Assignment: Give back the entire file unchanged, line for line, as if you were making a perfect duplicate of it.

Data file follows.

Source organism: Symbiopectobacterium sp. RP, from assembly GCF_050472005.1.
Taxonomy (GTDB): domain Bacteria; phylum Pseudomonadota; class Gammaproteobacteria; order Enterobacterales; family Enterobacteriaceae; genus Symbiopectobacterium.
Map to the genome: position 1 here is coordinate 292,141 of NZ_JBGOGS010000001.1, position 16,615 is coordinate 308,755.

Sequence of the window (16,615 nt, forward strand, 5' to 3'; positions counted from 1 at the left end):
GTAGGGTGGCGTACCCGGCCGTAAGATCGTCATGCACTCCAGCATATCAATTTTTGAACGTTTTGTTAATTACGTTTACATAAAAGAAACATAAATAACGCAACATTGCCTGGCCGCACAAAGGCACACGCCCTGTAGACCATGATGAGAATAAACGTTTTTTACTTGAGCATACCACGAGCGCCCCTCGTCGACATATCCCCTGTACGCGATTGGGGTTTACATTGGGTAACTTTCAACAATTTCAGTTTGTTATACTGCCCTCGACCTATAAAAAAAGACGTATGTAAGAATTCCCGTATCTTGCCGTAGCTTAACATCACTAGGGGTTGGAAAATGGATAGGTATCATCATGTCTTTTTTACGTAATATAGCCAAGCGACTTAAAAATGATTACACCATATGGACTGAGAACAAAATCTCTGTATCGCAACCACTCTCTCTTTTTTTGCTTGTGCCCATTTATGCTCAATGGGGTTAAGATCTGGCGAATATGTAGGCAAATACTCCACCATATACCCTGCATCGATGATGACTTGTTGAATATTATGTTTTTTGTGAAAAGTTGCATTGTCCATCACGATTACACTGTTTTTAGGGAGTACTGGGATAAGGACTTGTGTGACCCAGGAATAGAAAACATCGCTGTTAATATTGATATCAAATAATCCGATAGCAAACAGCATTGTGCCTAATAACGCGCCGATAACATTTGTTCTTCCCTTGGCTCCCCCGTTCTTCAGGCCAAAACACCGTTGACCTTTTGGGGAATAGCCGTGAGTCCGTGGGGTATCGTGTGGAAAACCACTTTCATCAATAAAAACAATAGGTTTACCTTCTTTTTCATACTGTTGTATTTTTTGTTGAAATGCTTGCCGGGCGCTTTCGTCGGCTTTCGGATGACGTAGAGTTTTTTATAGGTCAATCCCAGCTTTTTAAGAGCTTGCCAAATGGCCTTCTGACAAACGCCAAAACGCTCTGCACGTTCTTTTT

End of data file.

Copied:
Source organism: Symbiopectobacterium sp. RP, from assembly GCF_050472005.1.
Taxonomy (GTDB): domain Bacteria; phylum Pseudomonadota; class Gammaproteobacteria; order Enterobacterales; family Enterobacteriaceae; genus Symbiopectobacterium.
Map to the genome: position 1 here is coordinate 292,141 of NZ_JBGOGS010000001.1, position 16,615 is coordinate 308,755.

Sequence of the window (16,615 nt, forward strand, 5' to 3'; positions counted from 1 at the left end):
GTAGGGTGGCGTACCCGGCCGTAAGATCGTCATGCACTCCAGCATATCAATTTTTGAACGTTTTGTTAATTACGTTTACATAAAAGAAACATAAATAACGCAACATTGCCTGGCCGCACAAAGGCACACGCCCTGTAGACCATGATGAGAATAAACGTTTTTTACTTGAGCATACCACGAGCGCCCCTCGTCGACATATCCCCTGTACGCGATTGGGGTTTACATTGGGTAACTTTCAACAATTTCAGTTTGTTATACTGCCCTCGACCTATAAAAAAAGACGTATGTAAGAATTCCCGTATCTTGCCGTAGCTTAACATCACTAGGGGTTGGAAAATGGATAGGTATCATCATGTCTTTTTTACGTAATATAGCCAAGCGACTTAAAAATGATTACACCATATGGACTGAGAACAAAATCTCTGTATCGCAACCACTCTCTCTTTTTTTGCTTGTGCCCATTTATGCTCAATGGGGTTAAGATCTGGCGAATATGTAGGCAAATACTCCACCATATACCCTGCATCGATGATGACTTGTTGAATATTATGTTTTTTGTGAAAAGTTGCATTGTCCATCACGATTACACTGTTTTTAGGGAGTACTGGGATAAGGACTTGTGTGACCCAGGAATAGAAAACATCGCTGTTAATATTGATATCAAATAATCCGATAGCAAACAGCATTGTGCCTAATAACGCGCCGATAACATTTGTTCTTCCCTTGGCTCCCCCGTTCTTCAGGCCAAAACACCGTTGACCTTTTGGGGAATAGCCGTGAGTCCGTGGGGTATCGTGTGGAAAACCACTTTCATCAATAAAAACAATAGGTTTACCTTCTTTTTCATACTGTTGTATTTTTTGTTGAAATGCTTGCCGGGCGCTTTCGTCGGCTTTCGGATGACGTAGAGTTTTTTATAGGTCAATCCCAGCTTTTTAAGAGCTTGCCAAATGGCCTTCTGACAAACGCCAAAACGCTCTGCACGTTCTTTTT